Chacarita to Agujitas
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Access to the Osa Peninsula is via a single road that runs along the east coast to the village and service center of Puerto Jiménez and, beyond, Cabo Matapalo before curling west to dead-end at Carate, on the border with Corcovado National Park.
The turnoff from the Pan-American Highway (Hwy. 2) is at Chacarita, about 32 kilometers southeast of Palmar and 26 kilometers northwest of Río Claro. There’s a gas station at the junction.
The road to Puerto Jiménez was finally paved in 2010. The only settlement of any significance along the route is Rincón, 42 kilometers south of Chacarita.
The Neotropic Foundation Tropical Center (tel. 506/2253-2130, www.neotropica.org) at Agua Buena de Rincón has forest trails and guided hikes, including a Night Walk at Los Patos, plus kayaking.
Hotels and Restaurants
Stuck in Rincón? The Cabinas Golfo Dulce (tel. 506/2775-0244, $20 s, $25 d) has seven basically furnished rooms with verandas in a two-story lodge. Five rooms have shared bath; the rest have private bath but cold water only. It offers boat tours.
Run by a delightful Tico family, El Mirador Osa (tel. 506/8823-6861, www.elmiradorosa.com, $30 pp including breakfast and tax), midway between Chacarita and Rincón, straddles a ridge with glorious views over both the gulf and the forested Osa Peninsula. Five cozy, charming if simple wooden cabins with kitchenettes, and meals (for hotel guests only) served in a homey family setting, make this a winner. It has Internet and a small pool, and it offers tours.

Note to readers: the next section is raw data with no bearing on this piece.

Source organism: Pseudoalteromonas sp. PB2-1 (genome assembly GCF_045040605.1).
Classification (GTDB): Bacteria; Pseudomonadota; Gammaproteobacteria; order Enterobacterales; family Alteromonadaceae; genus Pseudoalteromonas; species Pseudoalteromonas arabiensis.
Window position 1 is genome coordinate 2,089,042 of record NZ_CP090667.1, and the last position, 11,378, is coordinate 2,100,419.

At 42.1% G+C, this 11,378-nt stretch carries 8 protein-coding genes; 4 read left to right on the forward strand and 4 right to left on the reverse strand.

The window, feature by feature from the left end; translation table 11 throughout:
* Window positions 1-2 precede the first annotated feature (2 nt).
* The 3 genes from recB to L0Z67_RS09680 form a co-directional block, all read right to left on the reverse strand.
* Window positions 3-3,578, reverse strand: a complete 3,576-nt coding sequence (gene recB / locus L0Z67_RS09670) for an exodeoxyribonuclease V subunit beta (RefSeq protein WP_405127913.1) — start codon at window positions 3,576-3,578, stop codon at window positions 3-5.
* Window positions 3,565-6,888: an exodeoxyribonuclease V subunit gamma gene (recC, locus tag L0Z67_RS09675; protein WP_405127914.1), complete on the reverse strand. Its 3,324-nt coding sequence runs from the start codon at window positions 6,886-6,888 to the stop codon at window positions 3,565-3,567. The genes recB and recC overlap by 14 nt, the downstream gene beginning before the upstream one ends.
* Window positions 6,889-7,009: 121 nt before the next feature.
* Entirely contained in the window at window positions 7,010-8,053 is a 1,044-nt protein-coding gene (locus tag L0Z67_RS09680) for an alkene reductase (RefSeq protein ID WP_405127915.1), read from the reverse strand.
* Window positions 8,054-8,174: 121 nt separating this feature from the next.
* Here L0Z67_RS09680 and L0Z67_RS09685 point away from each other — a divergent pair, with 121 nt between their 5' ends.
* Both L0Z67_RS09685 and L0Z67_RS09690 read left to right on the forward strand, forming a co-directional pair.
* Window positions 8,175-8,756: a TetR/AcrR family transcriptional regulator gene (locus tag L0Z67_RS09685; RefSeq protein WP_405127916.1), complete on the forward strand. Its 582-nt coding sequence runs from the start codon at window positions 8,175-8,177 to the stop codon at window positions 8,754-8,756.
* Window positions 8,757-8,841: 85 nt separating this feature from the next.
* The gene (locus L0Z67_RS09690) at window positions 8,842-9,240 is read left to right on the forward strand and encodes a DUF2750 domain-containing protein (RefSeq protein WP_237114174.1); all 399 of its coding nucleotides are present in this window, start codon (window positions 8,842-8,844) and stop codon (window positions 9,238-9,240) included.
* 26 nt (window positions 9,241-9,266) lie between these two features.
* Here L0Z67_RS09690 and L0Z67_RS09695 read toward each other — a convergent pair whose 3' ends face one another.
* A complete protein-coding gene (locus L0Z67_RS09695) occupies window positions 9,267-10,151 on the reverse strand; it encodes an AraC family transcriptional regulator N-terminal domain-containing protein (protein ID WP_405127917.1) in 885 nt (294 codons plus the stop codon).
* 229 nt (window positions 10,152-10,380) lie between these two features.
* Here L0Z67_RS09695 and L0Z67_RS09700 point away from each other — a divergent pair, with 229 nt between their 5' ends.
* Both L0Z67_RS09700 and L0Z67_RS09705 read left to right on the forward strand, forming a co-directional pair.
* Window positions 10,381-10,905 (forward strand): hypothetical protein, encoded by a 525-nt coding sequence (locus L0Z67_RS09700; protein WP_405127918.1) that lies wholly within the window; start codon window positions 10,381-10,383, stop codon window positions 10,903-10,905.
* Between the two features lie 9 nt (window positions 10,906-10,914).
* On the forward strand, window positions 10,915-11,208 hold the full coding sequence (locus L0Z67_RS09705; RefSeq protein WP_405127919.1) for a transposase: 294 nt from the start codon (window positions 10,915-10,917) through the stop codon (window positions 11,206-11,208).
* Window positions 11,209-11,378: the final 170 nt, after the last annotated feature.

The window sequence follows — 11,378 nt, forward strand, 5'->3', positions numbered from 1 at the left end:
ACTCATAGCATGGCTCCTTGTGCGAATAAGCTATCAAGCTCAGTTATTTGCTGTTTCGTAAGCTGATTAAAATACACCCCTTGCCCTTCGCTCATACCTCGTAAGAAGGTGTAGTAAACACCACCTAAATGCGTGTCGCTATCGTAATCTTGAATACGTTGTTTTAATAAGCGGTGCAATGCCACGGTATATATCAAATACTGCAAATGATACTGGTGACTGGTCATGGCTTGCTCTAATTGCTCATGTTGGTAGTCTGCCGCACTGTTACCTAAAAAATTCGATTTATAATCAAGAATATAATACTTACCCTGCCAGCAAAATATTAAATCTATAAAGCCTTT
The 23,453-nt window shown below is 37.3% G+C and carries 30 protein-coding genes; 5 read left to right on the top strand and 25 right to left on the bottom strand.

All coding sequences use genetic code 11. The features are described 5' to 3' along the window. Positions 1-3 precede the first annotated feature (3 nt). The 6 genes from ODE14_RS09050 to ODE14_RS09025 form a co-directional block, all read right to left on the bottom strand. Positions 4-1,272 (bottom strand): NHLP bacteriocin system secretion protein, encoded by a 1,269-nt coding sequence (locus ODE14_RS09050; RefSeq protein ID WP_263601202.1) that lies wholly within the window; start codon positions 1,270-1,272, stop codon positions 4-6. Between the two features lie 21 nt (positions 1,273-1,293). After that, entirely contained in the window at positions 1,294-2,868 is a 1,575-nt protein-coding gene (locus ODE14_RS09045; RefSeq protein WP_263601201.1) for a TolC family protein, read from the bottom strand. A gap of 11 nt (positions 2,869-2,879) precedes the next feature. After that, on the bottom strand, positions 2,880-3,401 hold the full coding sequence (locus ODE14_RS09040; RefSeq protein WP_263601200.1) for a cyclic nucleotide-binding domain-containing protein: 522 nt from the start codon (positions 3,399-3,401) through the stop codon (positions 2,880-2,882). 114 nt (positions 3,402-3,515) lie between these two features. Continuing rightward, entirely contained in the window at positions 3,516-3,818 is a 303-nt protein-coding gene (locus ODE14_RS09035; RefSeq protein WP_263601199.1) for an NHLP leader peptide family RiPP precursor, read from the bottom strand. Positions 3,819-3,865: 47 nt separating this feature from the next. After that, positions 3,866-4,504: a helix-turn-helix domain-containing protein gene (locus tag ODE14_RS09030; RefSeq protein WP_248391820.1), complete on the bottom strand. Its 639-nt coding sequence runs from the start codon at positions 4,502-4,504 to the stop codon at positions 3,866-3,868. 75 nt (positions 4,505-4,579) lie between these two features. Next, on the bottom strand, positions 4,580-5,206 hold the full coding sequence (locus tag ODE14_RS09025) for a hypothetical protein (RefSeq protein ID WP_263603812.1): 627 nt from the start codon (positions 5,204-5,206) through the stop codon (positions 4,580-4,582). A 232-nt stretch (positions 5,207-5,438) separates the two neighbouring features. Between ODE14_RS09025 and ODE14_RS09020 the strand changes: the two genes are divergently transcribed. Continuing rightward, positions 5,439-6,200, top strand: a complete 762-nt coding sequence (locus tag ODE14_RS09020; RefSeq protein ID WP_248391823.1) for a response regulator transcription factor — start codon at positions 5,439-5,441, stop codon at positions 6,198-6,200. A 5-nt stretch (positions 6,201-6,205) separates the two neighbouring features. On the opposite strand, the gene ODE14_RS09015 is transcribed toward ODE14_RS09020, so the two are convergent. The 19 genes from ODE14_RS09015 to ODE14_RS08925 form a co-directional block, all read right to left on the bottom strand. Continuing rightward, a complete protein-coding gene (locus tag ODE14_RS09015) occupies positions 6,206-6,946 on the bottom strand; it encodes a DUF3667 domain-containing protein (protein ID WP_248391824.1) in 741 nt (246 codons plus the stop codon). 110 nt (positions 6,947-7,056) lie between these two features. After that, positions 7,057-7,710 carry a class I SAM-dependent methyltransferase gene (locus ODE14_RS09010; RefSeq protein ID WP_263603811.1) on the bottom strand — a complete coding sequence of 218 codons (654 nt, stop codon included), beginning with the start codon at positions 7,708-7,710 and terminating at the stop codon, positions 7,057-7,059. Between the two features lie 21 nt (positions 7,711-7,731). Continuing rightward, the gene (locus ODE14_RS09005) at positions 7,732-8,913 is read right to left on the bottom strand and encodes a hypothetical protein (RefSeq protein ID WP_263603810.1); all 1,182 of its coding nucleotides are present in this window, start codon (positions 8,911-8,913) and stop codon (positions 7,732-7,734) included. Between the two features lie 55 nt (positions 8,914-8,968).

I also recommend the Swiss- and Tico-run Suital Lodge (tel. 506/8826-0342, www.suital.com, $40 s or $60 d low season, $45 s or $66 d high season), between Chacarita and Rincón. This simple but pleasing wooden lodge has hillside vistas over the gulf. Its three spacious, cross-ventilated wooden cabins sit on stilts and have ceiling fans, mosquito nets, small terraces with rockers, and hot-water showers. Meals are served, and box lunches are prepared. There are four kilometers of trails, including to the beach.
The Neotropic Foundation (tel. 506/2253-2130, www.neotropica.org) has a lodge with 14 clean private rooms plus a restaurant at Agua Buena de Rincón. Trails lead into the forest.
Although overpriced, Villa Corcovado (tel. 506/8722-1127, www.villascorcovado.com, $292 s or $398 d low season, $390 s or $570 d high season, including meals), at Rincón, is a lovely option set beside the gulf, with its own beach, reached by a steep snaking descent. The eight huge villas are attractively furnished with rattans, gorgeous hardwood floors, and tropical colors, and have king-size canopy beds, modern bathrooms with rainforest showers, and gulf views through glassless screened walls and from broad verandas with hammocks. The elegant open-air restaurant overlooks a floodlit pool at night and utilizes fresh produce from the organic garden; gourmet picnic baskets are prepared. It offers kayaking, and forest trails lead to a lookout.
© Christopher P. Baker from Moon Costa Rica, 8th Edition